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There’s a saying about banking that the key to success is to never, ever lend money to those who need it. Translated, the loans banks make must perform. That’s the business model.

Bank profits are made in the interest paid on the loans they originate. Which is why the loans must perform. One bad loan can erase the profits from 99 good ones.

All of the above is a good jumping off point on the matter of the Federal Deposit Insurance Corporation (FDIC). Some think the ceiling for FDIC-insured deposits should expand beyond $250,000 per account. That would be a mistake.

For one, it’s a solution in search of a problem. Contra the prevailing narrative in the media, banks are not prone to taking major risks. See above. They can’t. The margins in banking are so slim that there’s no incentive to take risks whether insurance on deposits is $0, or $10,000,000.

Which helps explain the second reason to avoid increasing deposit insurance: doing so would crowd out market solutions. Think about it. And in thinking about it, imagine if the FDIC were to shut its doors tomorrow. If so, it’s no reach to suggest that by the following day bank account holders would be hearing from myriad private, for-profit entities all-too-willing to insureinsure their bank deposits for a small monthly fee. If so, markets are allowed to work twice: depositors purchase the insurance they need, including cheaper insurance at the most conservative banks, and then the insurers with very real skin in the game will act as watchdogs over the banks they’re exposed to.

From there, we have to wonder whether deposit insurance warps banking and finance more broadly. Indeed, the very notion of expanding the amount that the FDIC insures per account is rooted in placating account holders who would presumably like more of their savings protected. In other words, people look out for themselves. Nothing novel there.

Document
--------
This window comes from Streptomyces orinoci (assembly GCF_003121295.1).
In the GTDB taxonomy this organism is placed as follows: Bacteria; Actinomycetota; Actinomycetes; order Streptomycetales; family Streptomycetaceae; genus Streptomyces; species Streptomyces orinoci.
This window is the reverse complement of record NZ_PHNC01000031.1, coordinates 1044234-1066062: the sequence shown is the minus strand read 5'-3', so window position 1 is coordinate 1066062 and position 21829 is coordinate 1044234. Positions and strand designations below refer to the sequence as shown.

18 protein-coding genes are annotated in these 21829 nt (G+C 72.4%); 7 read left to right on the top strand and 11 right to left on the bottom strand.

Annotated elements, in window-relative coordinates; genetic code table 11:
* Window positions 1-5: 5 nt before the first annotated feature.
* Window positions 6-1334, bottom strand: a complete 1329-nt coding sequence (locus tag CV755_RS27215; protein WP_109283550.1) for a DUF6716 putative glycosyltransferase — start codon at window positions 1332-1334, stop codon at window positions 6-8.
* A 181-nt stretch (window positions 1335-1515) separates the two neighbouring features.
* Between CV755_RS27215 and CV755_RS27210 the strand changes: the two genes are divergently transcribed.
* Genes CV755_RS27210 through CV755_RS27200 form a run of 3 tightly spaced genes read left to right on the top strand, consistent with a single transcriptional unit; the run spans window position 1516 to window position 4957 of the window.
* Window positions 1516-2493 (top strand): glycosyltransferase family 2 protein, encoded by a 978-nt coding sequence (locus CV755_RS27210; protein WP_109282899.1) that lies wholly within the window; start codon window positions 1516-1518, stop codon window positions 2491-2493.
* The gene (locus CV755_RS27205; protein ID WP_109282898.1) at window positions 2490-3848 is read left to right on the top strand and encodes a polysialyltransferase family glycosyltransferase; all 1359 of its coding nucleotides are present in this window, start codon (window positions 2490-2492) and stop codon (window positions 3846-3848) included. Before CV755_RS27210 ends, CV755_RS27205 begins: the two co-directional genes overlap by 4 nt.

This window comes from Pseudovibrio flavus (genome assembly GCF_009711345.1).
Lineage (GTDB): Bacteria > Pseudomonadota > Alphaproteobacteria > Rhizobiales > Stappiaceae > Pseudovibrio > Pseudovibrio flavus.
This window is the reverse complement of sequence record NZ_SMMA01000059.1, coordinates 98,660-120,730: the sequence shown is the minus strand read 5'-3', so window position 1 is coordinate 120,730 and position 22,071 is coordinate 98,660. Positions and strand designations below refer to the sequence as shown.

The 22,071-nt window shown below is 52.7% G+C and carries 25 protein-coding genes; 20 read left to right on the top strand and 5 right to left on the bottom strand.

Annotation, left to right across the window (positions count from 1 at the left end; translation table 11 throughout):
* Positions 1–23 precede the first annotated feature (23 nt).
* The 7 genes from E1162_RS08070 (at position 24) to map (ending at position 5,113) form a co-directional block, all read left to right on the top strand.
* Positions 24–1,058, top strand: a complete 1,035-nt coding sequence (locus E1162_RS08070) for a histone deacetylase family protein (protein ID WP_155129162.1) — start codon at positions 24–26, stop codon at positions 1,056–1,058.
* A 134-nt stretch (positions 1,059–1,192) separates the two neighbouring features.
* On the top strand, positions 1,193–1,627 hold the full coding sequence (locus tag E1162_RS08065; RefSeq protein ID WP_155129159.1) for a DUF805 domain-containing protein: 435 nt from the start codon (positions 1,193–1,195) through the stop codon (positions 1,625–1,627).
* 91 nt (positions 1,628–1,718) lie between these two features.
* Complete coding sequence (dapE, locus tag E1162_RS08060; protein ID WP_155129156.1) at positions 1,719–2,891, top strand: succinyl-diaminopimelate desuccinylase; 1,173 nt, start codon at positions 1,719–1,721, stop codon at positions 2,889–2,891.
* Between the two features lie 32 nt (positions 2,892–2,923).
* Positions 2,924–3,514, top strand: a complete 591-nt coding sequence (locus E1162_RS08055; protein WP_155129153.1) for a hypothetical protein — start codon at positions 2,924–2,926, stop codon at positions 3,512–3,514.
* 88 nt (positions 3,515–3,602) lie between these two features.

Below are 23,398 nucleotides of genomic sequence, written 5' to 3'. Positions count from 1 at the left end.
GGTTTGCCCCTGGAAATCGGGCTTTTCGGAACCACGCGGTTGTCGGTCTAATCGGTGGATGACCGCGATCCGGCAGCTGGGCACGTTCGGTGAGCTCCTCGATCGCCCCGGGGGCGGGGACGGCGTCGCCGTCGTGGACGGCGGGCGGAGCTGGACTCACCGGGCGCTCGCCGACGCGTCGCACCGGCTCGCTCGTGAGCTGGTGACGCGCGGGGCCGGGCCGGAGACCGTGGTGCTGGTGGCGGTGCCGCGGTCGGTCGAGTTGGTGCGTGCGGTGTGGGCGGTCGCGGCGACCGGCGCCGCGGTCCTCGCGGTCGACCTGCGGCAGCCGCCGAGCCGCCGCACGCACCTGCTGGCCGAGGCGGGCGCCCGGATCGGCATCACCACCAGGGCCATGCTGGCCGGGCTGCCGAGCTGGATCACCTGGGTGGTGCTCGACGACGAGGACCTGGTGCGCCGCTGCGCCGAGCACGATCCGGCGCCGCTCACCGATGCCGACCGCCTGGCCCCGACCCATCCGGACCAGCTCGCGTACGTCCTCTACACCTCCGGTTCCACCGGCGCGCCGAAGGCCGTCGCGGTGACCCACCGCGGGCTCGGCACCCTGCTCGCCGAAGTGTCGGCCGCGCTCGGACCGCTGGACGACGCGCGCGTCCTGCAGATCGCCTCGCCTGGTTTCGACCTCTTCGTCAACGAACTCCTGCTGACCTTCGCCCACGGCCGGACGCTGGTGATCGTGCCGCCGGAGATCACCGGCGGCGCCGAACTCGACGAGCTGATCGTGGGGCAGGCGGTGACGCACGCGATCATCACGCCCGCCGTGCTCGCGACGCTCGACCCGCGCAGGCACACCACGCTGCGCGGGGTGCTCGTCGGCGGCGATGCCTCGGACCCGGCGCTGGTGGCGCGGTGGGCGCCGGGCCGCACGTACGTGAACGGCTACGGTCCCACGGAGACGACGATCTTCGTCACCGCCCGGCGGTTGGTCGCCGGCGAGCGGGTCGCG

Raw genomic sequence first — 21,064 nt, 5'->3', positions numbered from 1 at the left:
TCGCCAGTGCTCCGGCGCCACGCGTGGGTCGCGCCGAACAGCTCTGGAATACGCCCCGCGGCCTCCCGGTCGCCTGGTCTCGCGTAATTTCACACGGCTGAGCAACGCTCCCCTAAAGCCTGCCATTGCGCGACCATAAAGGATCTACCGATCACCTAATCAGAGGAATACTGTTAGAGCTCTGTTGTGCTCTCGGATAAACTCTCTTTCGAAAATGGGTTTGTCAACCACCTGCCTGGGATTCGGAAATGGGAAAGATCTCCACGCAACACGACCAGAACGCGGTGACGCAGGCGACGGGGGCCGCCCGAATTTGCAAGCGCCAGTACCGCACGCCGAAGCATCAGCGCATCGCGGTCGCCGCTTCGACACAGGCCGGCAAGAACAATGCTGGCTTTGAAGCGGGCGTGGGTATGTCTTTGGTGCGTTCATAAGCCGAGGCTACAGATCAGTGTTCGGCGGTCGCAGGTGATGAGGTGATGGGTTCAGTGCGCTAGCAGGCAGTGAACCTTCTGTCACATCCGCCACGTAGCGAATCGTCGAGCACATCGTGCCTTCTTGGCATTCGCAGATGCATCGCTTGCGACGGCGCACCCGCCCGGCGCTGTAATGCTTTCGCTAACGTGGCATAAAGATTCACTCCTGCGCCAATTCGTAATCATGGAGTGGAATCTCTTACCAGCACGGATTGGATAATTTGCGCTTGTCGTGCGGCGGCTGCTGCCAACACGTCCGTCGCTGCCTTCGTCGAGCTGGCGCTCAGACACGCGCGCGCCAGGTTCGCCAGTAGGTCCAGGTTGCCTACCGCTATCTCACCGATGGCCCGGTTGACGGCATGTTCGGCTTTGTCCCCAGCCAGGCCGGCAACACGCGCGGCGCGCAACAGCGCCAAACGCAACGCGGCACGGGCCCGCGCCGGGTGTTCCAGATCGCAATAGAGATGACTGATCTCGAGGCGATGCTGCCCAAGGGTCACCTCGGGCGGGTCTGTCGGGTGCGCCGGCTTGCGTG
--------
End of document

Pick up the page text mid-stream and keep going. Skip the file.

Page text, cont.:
Still, we have to consider what might happen absent alleged policy solutions. As in what might account holders do absent any increase in FDIC insurance? For one, they might spread their wealth around a variety of different banks. Which would be fine. One could argue that it would be too precautionary in light of how conservative banks generally are, but with equity investing it’s accepted wisdom to not put all of one’s eggs in one basket. Absent federal deposit insurance, it’s not unreasonable to speculate that savers wouldn’t spread their wealth around banks and – yes – regions. Good.

After that, it’s not unreasonable to speculate that absent rising levels of deposit insurance, savers might direct more of their wealth toward money market accounts. With money as with everything else, we always must consider the unseen: what are people not doing because the FDIC insures up to $250,000 per account, and seemingly more? Government distorts, and it does here. It’s possible the banking sector is larger, and more “systemically” relevant than it otherwise might be, simply because savers know the federal government is protecting their savings.

Bill Gates once quipped, “we need banking, but we don’t need banks anymore.” Is he correct? Whether he is or not is unknowable, and one reason it’s unknowable has to do with federal deposit insurance that arguably subsidizes a bigger banking sector than might otherwise exist without it.

Which means we must not expand the subsidy through more federal deposit insurance. Not only is the latter arguably a solution in search of a problem, it creates very real problems by deforming banking and finance, all the while restraining the evolution of both.

John Tamny is editor of RealClearMarkets, Vice President at FreedomWorks, a senior fellow at the Market Institute, and a senior economic adviser to Applied Finance Advisors (www.appliedfinance.com). His latest book is The Money Confusion: How Illiteracy About Currencies and Inflation Sets the Stage For the Crypto Revolution.

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